The Universe in 3D
Mapping the geography of the Universe
When we look at the sky on a clear night, and we see a bright strip of light across the sky, we are actually looking at the light from billions of stars that make up the Milky Way. The stars of the Milky Way can be so distant, and so small, that we can’t see them individually, so most of them appear to us as blurred smudges. These smudges occupy an elongated stripe in the sky, which means that stars are not evenly distributed, but they concentrate on some regions more than others. This region is our galaxy, the Milky Way, which appears to us as a huge band in the sky because it has the form of a thick disk with a bulge in the middle, and we are looking at this disk from inside it (the Sun is roughly midway from the bulge to the outer limits of the galaxy).
When we look out of the disk of the galaxy, we start to see more clearly objects which are not in the Milky Way, such as other galaxies. And, if we look very carefully and map a large number of these galaxies, we notice that the galaxies themselves are not distributed homogeneously across the Universe: they are more often found close to other galaxies, in groups or clusters of galaxies.
Atoms, stars, galaxies... the Universe!
When we look at vast distances across the Universe, we see hundreds of millions of galaxies. It doesn’t matter how far we look, we always seem to find more galaxies - and, because the speed of light is finite, far away in space means far back in time!
When we look at the distribution of galaxies in the Universe, what we see is a web-like structure, where the fibers of the web are made of hundreds or thousands of galaxies. Gravity is the driving force that pulls galaxies towards each other, creating rich regions with many galaxies, and emptying vast bubbles known as voids, where hardly any galaxy can be found.
But are these galaxies telling us anything? What is their distribution, and why have these galaxies formed in some places rather than others? These are ultimately questions about our own origins. Studying the distribution of galaxies can tell us a lot about how the Universe began, and what it is presently made of.
Large-scale structure and BAOs
The distribution of galaxies in the Universe is approximately described by a power-law: what this means is that the likelihood of finding a pair of galaxies separated by some distance (d) is roughly proportional to that distance to some power, d p . This is a consequence of the fact that the Universe began as a very homogeneous, very smooth fluid, where all places had almost the same density, but then, as gravity pulled heavy stuff together, first stars, then galaxies, then clusters of galaxies started to form. The final result, today, is that galaxies are distributed according to this power-law. One of the main science drivers for S-MAPS is its ability to make accurate measurements of this power-law.
However, some funny business took place in the very early Universe, which has deformed that simple power-law. When the universe was less than half a million years old, atoms (baryons) were so hot that they formed a single fluid together with light (photons). The Universe was also a very opaque place, because all atoms were ionized, so light would scatter very often on the free electrons and ionized nuclei, so photons would effectively become “trapped” in denser regions. What happened, then, was quite amazing: the pressure exerted by the trapped photons would compensate the pull of gravity, and these dense regions would breathe in and out, oscillating like a pendulum. Those oscillations are called baryon acoustic oscillations (BAOs), and the times and length scales associated with BAOs are a unique relic of those ancient times. Observing these BAOs is one of the holy grails of modern Cosmology.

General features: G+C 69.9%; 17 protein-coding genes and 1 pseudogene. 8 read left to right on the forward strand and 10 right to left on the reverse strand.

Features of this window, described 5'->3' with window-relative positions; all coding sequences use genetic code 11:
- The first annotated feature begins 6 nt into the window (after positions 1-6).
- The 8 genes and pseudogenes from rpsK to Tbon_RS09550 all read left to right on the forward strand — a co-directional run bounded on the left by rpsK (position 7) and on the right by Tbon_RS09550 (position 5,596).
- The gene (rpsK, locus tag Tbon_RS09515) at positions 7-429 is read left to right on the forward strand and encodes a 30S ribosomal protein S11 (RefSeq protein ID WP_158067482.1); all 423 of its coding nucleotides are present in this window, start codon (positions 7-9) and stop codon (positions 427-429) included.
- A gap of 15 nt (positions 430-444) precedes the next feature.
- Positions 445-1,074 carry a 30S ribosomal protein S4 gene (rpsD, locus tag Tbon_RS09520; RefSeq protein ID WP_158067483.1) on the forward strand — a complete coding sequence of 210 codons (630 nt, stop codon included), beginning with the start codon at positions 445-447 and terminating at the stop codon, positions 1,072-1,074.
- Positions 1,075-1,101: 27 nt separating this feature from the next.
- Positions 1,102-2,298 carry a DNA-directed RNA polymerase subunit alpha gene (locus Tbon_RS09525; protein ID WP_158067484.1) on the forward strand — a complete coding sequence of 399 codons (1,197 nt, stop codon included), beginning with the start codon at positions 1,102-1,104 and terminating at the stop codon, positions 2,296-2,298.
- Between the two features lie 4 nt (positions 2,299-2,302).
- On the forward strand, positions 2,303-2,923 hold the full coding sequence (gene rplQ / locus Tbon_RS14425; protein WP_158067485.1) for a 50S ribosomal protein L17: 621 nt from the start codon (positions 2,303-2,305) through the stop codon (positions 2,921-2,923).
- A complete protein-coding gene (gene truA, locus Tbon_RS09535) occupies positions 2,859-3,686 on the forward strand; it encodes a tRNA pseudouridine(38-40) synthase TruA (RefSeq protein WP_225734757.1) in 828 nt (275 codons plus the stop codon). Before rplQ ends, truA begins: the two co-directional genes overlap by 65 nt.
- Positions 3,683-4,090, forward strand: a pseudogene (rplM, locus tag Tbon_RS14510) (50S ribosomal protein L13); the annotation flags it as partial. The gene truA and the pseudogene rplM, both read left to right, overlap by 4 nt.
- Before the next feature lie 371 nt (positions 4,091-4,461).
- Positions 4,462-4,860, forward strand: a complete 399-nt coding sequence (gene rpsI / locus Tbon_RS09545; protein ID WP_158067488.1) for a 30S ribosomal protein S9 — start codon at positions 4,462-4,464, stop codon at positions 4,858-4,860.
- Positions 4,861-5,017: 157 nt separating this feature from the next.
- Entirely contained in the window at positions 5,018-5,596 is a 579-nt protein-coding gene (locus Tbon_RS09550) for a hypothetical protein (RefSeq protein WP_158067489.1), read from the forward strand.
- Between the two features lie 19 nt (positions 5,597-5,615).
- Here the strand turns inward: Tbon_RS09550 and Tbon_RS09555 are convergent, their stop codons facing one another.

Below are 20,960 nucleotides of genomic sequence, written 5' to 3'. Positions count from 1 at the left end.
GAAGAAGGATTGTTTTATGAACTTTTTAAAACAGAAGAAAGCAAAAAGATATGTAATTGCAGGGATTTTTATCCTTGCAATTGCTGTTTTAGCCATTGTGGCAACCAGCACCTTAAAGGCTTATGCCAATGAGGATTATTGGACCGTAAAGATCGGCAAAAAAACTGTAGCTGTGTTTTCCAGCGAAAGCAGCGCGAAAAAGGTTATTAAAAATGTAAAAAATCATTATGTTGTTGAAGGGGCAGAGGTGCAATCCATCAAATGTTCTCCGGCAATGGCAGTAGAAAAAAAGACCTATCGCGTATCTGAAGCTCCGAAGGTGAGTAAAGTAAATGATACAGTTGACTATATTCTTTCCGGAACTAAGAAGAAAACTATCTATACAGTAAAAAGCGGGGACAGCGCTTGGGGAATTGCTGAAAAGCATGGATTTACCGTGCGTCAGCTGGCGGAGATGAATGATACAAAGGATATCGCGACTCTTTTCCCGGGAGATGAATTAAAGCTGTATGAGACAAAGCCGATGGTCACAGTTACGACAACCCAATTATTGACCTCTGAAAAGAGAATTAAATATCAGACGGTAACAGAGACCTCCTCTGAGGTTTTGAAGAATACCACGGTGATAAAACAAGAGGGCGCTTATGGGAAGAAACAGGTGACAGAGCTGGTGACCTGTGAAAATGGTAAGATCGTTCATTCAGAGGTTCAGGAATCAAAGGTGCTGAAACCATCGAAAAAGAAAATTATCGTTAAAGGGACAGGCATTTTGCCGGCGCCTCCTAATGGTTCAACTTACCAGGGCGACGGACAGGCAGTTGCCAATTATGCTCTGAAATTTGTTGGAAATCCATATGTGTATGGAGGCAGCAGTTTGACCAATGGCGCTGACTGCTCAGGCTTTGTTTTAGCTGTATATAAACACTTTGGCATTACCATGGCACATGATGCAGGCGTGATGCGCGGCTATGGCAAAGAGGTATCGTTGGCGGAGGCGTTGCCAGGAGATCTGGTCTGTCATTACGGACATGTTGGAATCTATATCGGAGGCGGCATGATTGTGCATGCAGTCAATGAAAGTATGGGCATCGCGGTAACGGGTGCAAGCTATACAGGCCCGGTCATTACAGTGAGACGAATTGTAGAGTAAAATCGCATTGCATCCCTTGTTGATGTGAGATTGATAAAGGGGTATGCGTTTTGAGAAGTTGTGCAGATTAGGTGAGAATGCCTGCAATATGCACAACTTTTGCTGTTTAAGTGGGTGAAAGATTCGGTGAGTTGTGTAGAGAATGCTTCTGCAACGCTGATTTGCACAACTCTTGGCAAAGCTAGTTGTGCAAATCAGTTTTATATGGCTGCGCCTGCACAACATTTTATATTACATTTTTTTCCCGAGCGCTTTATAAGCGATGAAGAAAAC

After the Universe cooled down, and ionized nuclei were able to capture the free electrons to make neutral atoms, these oscillations froze, and their mark was imprinted on the initial density of matter in the Universe at that early epoch. Today we can see the remains of the BAOs in the distribution of galaxies.
The role of S-MAPS
The best way to measure BAOs is to map very carefully the types and positions of galaxies in the Universe. Since the BAO features are quite small, we need to map many millions of galaxies over distances of billions of light-years, in order to beat the statistics and reach a good accuracy in that measurement. We also need to reach deep in the Universe, in order to measure the BAO features at different times, and observe how the Universe went from a decelerated phase (dominated by atoms and dark matter) to the present accelerated phase (dominated by dark energy).
S-MAPS and J-PAS will be the ultimate instruments to do this massive, precise 3D mapping of the Universe. These instruments will be able to observe hundreds of millions of galaxies, out to distances of more than 3 Gpc (that is, more than 9 billion light-years). At the end of these surveys, we will not only know much better how our Universe began and evolved in time, but we will also have a near-complete map of our observable Universe.
While professional astronomers will be busy exploring the catalogs and statistical properties of this survey, we will also make sure that the general public can travel inside this 3D map of the Universe, visiting places and times that, until recently, we could only dream of.